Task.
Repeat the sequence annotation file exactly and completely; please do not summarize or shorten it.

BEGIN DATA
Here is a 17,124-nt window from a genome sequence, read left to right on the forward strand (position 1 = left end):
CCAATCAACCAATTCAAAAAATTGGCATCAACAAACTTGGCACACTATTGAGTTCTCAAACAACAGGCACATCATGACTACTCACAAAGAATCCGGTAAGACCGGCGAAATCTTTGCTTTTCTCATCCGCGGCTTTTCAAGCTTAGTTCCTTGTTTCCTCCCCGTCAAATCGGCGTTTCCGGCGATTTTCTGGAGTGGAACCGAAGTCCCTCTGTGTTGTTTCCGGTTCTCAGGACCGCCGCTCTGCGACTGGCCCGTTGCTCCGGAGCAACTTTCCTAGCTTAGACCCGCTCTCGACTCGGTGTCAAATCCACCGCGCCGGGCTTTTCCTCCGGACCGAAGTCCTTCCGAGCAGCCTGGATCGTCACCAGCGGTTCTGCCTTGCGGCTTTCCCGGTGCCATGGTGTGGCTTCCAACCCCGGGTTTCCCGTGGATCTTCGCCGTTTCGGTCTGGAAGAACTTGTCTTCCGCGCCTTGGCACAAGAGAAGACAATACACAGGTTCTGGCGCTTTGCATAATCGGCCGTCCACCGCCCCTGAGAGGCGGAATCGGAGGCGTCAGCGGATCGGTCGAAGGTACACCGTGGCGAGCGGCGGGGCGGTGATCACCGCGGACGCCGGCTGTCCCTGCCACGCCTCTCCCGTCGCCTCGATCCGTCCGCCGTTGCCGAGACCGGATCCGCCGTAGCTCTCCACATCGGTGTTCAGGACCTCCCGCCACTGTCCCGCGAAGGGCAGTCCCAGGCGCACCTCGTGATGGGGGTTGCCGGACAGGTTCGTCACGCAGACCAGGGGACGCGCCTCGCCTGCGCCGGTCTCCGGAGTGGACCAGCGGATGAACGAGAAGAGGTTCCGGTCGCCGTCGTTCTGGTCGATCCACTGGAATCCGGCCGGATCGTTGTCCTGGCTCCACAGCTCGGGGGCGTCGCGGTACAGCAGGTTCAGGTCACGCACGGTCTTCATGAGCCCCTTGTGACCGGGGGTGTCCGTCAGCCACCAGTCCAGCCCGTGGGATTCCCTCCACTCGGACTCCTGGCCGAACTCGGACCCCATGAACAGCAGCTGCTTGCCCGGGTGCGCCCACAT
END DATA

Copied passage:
Here is a 17,124-nt window from a genome sequence, read left to right on the forward strand (position 1 = left end):
CCAATCAACCAATTCAAAAAATTGGCATCAACAAACTTGGCACACTATTGAGTTCTCAAACAACAGGCACATCATGACTACTCACAAAGAATCCGGTAAGACCGGCGAAATCTTTGCTTTTCTCATCCGCGGCTTTTCAAGCTTAGTTCCTTGTTTCCTCCCCGTCAAATCGGCGTTTCCGGCGATTTTCTGGAGTGGAACCGAAGTCCCTCTGTGTTGTTTCCGGTTCTCAGGACCGCCGCTCTGCGACTGGCCCGTTGCTCCGGAGCAACTTTCCTAGCTTAGACCCGCTCTCGACTCGGTGTCAAATCCACCGCGCCGGGCTTTTCCTCCGGACCGAAGTCCTTCCGAGCAGCCTGGATCGTCACCAGCGGTTCTGCCTTGCGGCTTTCCCGGTGCCATGGTGTGGCTTCCAACCCCGGGTTTCCCGTGGATCTTCGCCGTTTCGGTCTGGAAGAACTTGTCTTCCGCGCCTTGGCACAAGAGAAGACAATACACAGGTTCTGGCGCTTTGCATAATCGGCCGTCCACCGCCCCTGAGAGGCGGAATCGGAGGCGTCAGCGGATCGGTCGAAGGTACACCGTGGCGAGCGGCGGGGCGGTGATCACCGCGGACGCCGGCTGTCCCTGCCACGCCTCTCCCGTCGCCTCGATCCGTCCGCCGTTGCCGAGACCGGATCCGCCGTAGCTCTCCACATCGGTGTTCAGGACCTCCCGCCACTGTCCCGCGAAGGGCAGTCCCAGGCGCACCTCGTGATGGGGGTTGCCGGACAGGTTCGTCACGCAGACCAGGGGACGCGCCTCGCCTGCGCCGGTCTCCGGAGTGGACCAGCGGATGAACGAGAAGAGGTTCCGGTCGCCGTCGTTCTGGTCGATCCACTGGAATCCGGCCGGATCGTTGTCCTGGCTCCACAGCTCGGGGGCGTCGCGGTACAGCAGGTTCAGGTCACGCACGGTCTTCATGAGCCCCTTGTGACCGGGGGTGTCCGTCAGCCACCAGTCCAGCCCGTGGGATTCCCTCCACTCGGACTCCTGGCCGAACTCGGACCCCATGAACAGCAGCTGCTTGCCCGGGTGCGCCCACAT